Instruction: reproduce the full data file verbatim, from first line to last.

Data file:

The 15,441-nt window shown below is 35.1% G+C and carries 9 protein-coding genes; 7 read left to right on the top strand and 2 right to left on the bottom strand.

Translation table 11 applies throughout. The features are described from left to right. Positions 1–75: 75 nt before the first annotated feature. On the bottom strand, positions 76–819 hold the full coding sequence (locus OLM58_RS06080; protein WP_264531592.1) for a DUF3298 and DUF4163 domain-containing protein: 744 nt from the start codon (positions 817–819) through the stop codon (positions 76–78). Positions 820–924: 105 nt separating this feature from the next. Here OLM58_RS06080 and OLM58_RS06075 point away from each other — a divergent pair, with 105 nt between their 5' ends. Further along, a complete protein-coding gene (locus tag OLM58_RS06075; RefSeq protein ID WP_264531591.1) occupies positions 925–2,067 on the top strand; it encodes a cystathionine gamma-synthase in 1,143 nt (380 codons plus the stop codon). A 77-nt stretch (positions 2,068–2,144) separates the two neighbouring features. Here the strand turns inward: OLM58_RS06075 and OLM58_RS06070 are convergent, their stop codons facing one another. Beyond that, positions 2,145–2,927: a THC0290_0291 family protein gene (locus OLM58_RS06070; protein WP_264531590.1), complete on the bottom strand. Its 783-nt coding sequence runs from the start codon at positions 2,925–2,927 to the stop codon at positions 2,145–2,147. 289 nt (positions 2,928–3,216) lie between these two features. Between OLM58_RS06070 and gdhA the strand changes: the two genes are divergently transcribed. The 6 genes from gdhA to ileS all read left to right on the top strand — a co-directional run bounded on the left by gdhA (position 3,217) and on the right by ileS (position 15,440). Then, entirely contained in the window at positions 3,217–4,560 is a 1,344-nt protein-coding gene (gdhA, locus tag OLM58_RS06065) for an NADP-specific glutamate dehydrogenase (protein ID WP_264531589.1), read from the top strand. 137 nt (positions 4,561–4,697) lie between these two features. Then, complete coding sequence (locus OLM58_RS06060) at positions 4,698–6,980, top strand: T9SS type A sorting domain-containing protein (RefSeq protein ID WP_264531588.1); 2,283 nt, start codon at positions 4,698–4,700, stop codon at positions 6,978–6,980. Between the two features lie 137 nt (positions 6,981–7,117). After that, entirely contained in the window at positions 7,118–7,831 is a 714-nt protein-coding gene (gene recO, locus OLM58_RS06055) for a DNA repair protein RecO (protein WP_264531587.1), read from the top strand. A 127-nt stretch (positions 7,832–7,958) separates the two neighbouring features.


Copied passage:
The 15,441-nt window shown below is 35.1% G+C and carries 9 protein-coding genes; 7 read left to right on the top strand and 2 right to left on the bottom strand.

Translation table 11 applies throughout. The features are described from left to right. Positions 1–75: 75 nt before the first annotated feature. On the bottom strand, positions 76–819 hold the full coding sequence (locus OLM58_RS06080; protein WP_264531592.1) for a DUF3298 and DUF4163 domain-containing protein: 744 nt from the start codon (positions 817–819) through the stop codon (positions 76–78). Positions 820–924: 105 nt separating this feature from the next. Here OLM58_RS06080 and OLM58_RS06075 point away from each other — a divergent pair, with 105 nt between their 5' ends. Further along, a complete protein-coding gene (locus tag OLM58_RS06075; RefSeq protein ID WP_264531591.1) occupies positions 925–2,067 on the top strand; it encodes a cystathionine gamma-synthase in 1,143 nt (380 codons plus the stop codon). A 77-nt stretch (positions 2,068–2,144) separates the two neighbouring features. Here the strand turns inward: OLM58_RS06075 and OLM58_RS06070 are convergent, their stop codons facing one another. Beyond that, positions 2,145–2,927: a THC0290_0291 family protein gene (locus OLM58_RS06070; protein WP_264531590.1), complete on the bottom strand. Its 783-nt coding sequence runs from the start codon at positions 2,925–2,927 to the stop codon at positions 2,145–2,147. 289 nt (positions 2,928–3,216) lie between these two features. Between OLM58_RS06070 and gdhA the strand changes: the two genes are divergently transcribed. The 6 genes from gdhA to ileS all read left to right on the top strand — a co-directional run bounded on the left by gdhA (position 3,217) and on the right by ileS (position 15,440). Then, entirely contained in the window at positions 3,217–4,560 is a 1,344-nt protein-coding gene (gdhA, locus tag OLM58_RS06065) for an NADP-specific glutamate dehydrogenase (protein ID WP_264531589.1), read from the top strand. 137 nt (positions 4,561–4,697) lie between these two features. Then, complete coding sequence (locus OLM58_RS06060) at positions 4,698–6,980, top strand: T9SS type A sorting domain-containing protein (RefSeq protein ID WP_264531588.1); 2,283 nt, start codon at positions 4,698–4,700, stop codon at positions 6,978–6,980. Between the two features lie 137 nt (positions 6,981–7,117). After that, entirely contained in the window at positions 7,118–7,831 is a 714-nt protein-coding gene (gene recO, locus OLM58_RS06055) for a DNA repair protein RecO (protein WP_264531587.1), read from the top strand. A 127-nt stretch (positions 7,832–7,958) separates the two neighbouring features.